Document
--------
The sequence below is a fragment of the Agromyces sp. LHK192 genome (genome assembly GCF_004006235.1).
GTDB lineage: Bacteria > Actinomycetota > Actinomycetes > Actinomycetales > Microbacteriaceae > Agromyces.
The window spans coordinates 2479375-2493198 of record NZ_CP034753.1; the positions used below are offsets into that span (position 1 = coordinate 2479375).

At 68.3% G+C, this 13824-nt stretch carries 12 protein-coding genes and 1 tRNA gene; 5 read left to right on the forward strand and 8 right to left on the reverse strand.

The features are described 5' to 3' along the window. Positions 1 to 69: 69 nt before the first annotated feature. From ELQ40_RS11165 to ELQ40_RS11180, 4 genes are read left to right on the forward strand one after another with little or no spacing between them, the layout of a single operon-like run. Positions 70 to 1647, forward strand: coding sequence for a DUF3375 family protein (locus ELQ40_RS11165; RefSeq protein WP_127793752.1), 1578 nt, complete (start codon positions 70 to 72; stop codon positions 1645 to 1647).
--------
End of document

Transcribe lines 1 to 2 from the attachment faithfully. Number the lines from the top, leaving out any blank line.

The sequence below is a fragment of the Agromyces sp. LHK192 genome (genome assembly GCF_004006235.1).
GTDB lineage: Bacteria > Actinomycetota > Actinomycetes > Actinomycetales > Microbacteriaceae > Agromyces.